Gabrielle Salvatto, a New York native, is thrilled to be a new dancer with Tanz Company Innsbruck. Previously she was a demi-soloist with Ballet West and a member of the Dance Theatre of Harlem, where she performed principal roles. She received her training on scholarship from the School of American Ballet, the Dance Theatre of Harlem and her BFA from The Juilliard School. She is a featured dancer on the Starz mini-series Flesh and Bone. She has done freelance work for Flatt Magazine, The Victoria Secret Fashion Show, Google Fiber, Pronamel, Calvin Klein, Just Kids from the Bronx and Cirque du Soleil. In the fall of 2019 Gabrielle was a guest artist for the Opera Ballet Vlaanderen in Antwerp, Belgium. She is also a blog contributor for Interview en L'air and a freelance writer. In 2020, Gabrielle Salvatto premiered as the female lead in CANON, the world's first “cineballet” - a full-length story ballet that was specially written, choreographed and staged by Jehbreal Jackson for film.

THEATRE

The second panel session in our series features theatre artists from the Intermountain West.

View the panel recording here. 

Panelists:

Adriano Cabral is a voice and dialect coach, intimacy choreographer, actor, director, and writer. Their goal as a creative artist is to help people connect to their authentic self through performance and communicate their truth in a way that engages and inspires those around them. Cabral's research focuses on training methods for the LGBTQ+ identified actor. Cabral is the co-author of the text Here’s How to Teach Voice and Communication Skills to Transgender Women and is serving this season as one of the Voice Coaches for TEDxCambridge. Cabral has coached professionally at the Arvada Center for the Arts and Humanities (CO), the Repertory Theatre of St. Louis (MO), and the Stella Adler Studio of Acting (NY). Their queer solo-performance, To The Grind, was inspired by the works of Tim Miller and Dan Fishback, with roots in Wilhelm Reich's The Function of the Orgasm, and has been presented at Arizona State University (Tempe, AZ), Teatro Varasanta (Bogotá, Colombia), Millikin University (Decatur, IL), and virtually. Adriano is a certified teacher of Knight-Thompson Speechwork and Fitzmaurice Voicework and is a certified Master Reiki Healer and Teacher. They currently serve as Assistant Professor of Voice and Movement at the University of Nevada, Reno.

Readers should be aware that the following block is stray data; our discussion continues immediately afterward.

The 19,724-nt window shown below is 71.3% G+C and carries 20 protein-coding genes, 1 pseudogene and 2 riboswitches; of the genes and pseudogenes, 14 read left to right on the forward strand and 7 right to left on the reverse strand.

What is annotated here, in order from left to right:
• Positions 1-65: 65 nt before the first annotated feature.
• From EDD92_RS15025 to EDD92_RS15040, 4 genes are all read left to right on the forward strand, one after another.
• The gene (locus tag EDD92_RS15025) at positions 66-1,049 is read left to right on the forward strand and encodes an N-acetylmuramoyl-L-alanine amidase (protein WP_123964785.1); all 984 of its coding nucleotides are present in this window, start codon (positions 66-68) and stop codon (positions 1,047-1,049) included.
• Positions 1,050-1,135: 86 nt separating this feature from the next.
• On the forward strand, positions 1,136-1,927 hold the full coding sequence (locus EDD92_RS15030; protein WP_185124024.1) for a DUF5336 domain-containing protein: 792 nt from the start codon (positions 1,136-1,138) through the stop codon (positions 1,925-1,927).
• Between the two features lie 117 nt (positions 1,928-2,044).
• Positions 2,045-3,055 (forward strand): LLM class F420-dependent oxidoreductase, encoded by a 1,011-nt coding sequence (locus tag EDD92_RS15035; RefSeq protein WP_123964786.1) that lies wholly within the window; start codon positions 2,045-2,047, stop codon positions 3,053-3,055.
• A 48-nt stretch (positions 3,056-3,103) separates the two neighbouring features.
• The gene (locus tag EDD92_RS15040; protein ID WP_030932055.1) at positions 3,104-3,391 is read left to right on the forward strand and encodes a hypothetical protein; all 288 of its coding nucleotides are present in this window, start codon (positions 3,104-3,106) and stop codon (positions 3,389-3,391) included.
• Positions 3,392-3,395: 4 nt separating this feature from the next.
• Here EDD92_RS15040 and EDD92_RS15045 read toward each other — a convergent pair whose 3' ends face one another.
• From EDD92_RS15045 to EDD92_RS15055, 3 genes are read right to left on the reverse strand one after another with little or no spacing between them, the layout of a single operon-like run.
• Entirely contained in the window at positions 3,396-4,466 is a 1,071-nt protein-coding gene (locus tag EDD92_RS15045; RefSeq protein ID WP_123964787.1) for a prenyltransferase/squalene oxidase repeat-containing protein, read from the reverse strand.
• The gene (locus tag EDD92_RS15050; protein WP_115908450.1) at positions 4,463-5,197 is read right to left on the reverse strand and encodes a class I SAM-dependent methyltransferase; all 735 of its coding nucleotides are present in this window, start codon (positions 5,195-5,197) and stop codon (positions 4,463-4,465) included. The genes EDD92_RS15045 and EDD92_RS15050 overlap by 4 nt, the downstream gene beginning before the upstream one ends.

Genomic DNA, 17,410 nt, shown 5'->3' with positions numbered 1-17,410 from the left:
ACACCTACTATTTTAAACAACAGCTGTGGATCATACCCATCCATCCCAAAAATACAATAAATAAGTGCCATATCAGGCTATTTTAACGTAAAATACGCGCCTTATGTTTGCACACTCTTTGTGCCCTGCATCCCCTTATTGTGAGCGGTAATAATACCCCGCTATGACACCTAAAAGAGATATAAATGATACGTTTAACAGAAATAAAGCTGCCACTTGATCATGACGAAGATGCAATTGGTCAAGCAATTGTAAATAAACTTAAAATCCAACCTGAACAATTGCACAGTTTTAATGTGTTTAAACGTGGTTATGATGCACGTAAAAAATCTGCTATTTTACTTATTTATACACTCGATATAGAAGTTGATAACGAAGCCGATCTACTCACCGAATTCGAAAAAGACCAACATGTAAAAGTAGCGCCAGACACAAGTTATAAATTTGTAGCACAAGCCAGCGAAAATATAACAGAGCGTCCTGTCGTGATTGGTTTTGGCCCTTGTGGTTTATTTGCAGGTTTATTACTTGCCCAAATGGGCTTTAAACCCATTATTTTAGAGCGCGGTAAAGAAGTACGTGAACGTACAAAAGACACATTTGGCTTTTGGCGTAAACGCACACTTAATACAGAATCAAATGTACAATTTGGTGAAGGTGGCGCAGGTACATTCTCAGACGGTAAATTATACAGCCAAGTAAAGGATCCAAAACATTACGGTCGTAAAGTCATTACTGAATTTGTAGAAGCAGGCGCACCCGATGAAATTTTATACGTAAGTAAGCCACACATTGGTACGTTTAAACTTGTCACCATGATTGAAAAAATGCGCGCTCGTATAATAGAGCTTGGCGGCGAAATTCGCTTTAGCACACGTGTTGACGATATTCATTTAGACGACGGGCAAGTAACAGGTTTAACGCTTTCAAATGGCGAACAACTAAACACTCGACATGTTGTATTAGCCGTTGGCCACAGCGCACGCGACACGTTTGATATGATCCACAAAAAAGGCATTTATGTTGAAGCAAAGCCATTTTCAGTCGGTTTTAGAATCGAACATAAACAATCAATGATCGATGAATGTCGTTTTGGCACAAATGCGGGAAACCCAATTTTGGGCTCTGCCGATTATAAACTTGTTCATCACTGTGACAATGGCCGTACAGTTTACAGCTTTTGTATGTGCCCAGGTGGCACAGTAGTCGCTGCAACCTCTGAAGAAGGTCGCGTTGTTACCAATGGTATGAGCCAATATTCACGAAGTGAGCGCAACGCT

Micha Espinosa is an Arizona-based interdisciplinary performing artist, activist, teacher, voice, speech, and dialect coach who has performed and taught globally. Associate Professor (BFA, Stephens College; MFA Acting, U.C. San Diego) at Arizona State University; master teacher of Fitzmaurice Voicework (F.V.) / Director of Global Outreach for F.V. Institute; award-winning editor for the books Monologues for Latino Actors & Scenebook for Latinx Actors; an affiliate artist with performance art collective, La Pocha Nostra. Her scholarship, artivism, and creative research all seek to challenge systems of inequity and eurocentrism. She is passionate about global and feminist perspectives and the cultural voice.


Idris Goodwin is a multidisciplinary arts leader and creative community builder. Across two decades he’s forged a multi-faceted career as an award-winning script writer for stage and screen, Break Beat poet, director, educator, and organizer. He is the new Director of The Colorado Springs Fine Arts Center at Colorado College. The author of Free Plays: open source scripts for an antiracist tomorrow, Goodwin is committed to using the arts to spark meaningful conversation.